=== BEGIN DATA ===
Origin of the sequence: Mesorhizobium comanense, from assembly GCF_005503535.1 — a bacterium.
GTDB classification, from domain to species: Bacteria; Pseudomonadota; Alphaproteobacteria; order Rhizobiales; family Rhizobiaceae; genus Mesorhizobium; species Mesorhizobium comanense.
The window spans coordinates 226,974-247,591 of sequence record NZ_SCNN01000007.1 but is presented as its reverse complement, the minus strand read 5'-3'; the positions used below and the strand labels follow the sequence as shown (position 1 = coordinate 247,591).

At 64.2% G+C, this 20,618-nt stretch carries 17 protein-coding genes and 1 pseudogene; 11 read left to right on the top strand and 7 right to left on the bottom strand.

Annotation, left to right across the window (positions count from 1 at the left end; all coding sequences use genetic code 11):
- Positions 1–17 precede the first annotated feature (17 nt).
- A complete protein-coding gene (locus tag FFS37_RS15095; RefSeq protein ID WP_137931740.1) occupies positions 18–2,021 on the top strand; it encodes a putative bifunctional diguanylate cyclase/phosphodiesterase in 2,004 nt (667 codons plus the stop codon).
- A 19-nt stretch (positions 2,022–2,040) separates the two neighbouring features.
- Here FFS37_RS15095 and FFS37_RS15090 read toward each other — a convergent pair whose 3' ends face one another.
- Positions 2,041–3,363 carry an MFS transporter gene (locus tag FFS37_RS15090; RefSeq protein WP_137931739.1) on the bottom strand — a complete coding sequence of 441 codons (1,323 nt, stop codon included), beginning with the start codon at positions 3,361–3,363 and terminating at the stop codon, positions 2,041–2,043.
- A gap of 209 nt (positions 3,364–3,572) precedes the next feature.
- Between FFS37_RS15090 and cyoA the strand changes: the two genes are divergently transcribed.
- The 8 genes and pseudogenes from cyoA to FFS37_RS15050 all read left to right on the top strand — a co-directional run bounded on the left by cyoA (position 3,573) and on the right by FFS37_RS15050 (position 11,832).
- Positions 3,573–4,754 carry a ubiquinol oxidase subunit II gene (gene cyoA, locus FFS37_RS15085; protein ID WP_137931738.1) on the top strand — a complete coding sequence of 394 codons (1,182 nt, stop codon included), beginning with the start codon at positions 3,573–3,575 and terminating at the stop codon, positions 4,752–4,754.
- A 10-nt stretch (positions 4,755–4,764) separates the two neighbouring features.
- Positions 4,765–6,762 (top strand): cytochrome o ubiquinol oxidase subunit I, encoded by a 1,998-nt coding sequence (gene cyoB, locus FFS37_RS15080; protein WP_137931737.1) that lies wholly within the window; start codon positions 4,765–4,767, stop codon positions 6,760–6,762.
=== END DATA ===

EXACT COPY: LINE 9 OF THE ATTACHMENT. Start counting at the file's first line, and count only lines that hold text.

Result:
- Here FFS37_RS15095 and FFS37_RS15090 read toward each other — a convergent pair whose 3' ends face one another.